Ham-handed, yes. Lots of people would, in fact, say something degrading about being black or gay. But what I’m pretty confident Madonna is getting at (spare me the charge of trying to massage her words because I’m just a huge fan; boring) is that the kind of people in polite society who would, in fact, never dare to criticize a performer for being black or gay will do so on the basis of that performer being a woman. That is a plain fact. I’ve been noticing this for years and commenting on it for years, often here at Butterflies and Wheels. [Read more…]

Nothing new in Bangladesh

The newspaper The Hindu talked to Taslima about the murder of Avijit Roy.

 “It was Avijit’s criticism of all kinds of religious fundamentalism including Islamic fundamentalism that may have been the cause behind the murder,”Ms. Nasreen, who knew Mr. Roy for about two decades, told TheHindu.  She also said that such attacks on writers “is nothing new” in Bangladesh.

 “There is no freedom of speech in Bangladesh. Such murders of writers had taken place there before,” she added. In 2013, another blogger Ahmed Rajib Haider who advocated secularism, was allegedly murdered by extremist elements. In 2004 writer Humayun Azad was attacked near the Dhaka University campus, during the book fair. He later died mysteriously in his apartment in Germany.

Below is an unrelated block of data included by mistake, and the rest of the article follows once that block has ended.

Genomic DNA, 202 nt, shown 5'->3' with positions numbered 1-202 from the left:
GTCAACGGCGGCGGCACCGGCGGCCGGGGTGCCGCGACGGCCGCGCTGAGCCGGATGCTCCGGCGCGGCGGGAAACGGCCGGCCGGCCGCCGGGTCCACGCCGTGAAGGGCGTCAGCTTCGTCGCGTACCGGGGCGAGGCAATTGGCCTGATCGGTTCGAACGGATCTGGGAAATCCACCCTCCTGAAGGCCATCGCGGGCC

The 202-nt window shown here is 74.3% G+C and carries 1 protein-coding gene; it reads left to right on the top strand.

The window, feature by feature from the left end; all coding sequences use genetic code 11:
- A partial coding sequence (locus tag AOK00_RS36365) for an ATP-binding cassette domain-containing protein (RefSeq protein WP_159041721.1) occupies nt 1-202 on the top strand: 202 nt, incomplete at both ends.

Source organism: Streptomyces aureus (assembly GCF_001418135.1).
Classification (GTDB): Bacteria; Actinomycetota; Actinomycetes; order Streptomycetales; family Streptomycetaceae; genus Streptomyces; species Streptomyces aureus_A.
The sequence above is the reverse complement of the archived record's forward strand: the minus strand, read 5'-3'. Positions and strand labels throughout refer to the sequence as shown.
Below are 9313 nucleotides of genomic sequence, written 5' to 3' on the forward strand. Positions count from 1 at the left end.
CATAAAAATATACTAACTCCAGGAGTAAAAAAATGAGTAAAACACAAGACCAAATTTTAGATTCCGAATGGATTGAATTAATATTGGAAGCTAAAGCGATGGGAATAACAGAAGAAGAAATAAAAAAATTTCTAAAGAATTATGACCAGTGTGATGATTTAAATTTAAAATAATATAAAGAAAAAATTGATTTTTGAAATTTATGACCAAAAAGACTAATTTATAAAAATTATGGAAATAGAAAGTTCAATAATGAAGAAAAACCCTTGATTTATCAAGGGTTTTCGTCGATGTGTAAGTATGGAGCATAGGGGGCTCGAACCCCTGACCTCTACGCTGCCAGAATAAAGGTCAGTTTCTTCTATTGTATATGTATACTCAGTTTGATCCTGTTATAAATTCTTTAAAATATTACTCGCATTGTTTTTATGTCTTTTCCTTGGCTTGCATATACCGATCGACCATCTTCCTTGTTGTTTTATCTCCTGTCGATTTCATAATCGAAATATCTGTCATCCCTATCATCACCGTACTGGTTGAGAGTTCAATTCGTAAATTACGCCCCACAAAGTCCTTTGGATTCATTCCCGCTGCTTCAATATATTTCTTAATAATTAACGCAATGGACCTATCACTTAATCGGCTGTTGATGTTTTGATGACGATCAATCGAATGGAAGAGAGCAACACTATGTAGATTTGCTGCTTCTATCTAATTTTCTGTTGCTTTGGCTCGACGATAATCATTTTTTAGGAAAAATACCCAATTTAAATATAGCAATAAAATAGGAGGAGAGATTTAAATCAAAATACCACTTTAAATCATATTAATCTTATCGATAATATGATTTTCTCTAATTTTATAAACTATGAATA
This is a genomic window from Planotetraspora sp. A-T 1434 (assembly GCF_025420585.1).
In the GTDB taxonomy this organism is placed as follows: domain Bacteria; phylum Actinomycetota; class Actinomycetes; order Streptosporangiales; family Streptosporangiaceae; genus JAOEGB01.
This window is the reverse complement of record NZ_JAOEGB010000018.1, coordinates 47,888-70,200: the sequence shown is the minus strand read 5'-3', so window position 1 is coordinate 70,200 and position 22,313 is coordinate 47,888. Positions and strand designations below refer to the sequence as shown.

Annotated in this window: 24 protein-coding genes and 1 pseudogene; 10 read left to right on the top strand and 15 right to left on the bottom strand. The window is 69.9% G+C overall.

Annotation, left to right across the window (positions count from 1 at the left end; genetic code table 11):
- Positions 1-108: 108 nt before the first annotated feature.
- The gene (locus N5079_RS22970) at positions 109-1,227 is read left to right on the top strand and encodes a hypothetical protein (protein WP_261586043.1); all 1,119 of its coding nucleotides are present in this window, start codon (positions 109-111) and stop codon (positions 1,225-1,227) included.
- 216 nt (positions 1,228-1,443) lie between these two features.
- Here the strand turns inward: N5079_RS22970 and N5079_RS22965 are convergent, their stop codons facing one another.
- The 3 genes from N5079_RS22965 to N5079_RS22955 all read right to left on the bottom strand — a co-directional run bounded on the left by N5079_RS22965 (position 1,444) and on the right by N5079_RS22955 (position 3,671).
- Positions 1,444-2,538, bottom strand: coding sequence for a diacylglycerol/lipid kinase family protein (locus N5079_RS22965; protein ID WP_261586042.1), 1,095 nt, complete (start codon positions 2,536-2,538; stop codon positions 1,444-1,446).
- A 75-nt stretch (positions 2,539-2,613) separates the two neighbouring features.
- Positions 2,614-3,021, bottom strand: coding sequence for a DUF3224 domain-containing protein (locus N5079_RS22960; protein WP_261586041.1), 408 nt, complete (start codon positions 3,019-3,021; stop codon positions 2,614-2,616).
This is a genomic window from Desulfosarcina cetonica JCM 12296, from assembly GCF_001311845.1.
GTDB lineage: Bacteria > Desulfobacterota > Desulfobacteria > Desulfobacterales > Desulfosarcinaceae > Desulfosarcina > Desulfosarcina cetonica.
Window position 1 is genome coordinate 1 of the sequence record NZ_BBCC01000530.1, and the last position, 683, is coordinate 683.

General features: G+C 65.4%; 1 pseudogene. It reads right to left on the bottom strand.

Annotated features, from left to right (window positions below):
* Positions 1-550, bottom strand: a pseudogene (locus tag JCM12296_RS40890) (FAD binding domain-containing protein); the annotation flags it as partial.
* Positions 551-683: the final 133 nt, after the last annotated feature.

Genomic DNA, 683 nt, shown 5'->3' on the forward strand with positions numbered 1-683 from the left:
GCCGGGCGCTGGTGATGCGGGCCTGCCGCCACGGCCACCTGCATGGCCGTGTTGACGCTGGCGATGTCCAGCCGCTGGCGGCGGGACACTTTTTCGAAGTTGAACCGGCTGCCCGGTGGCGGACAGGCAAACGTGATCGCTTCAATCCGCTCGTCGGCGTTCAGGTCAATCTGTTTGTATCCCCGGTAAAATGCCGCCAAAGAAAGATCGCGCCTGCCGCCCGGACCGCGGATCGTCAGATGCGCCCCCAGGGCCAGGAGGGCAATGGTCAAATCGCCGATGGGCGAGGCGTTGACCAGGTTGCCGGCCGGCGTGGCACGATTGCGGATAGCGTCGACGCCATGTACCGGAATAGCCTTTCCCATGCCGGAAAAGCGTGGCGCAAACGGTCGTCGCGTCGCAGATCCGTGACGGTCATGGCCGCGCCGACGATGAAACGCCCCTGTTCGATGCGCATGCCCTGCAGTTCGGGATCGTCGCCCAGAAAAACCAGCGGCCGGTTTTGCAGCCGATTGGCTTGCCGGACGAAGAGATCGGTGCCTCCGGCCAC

The Hindu also quotes Bengali film director Gautam Ghosh.

 “The incident indicates that all kinds of tolerance, whether religious or political, were decreasing. Such attacks are attempts to muzzle the voice of free thinkers,” he said. The social media in Bengal and across the world condemned the incident.

 Ganamancha, a platform of leftist activists, claimed that the “religious fundamentalists” in Bangladesh carried out the attack. “Rationalist activities are increasingly coming under attack in the South-Asian sub-continent as was seen in the assassination of Govind Panasare (senior Communist Party of India leader) and Narendra Dabholkar (noted rationalist) by extremists in India,” said a statement issued by Ganamancha.

Theocrats on a rampage.

Maybe we crossed a line

Padraig Reidy wrote about rights as opposed to responsibilities at Index on Censorship a few days ago.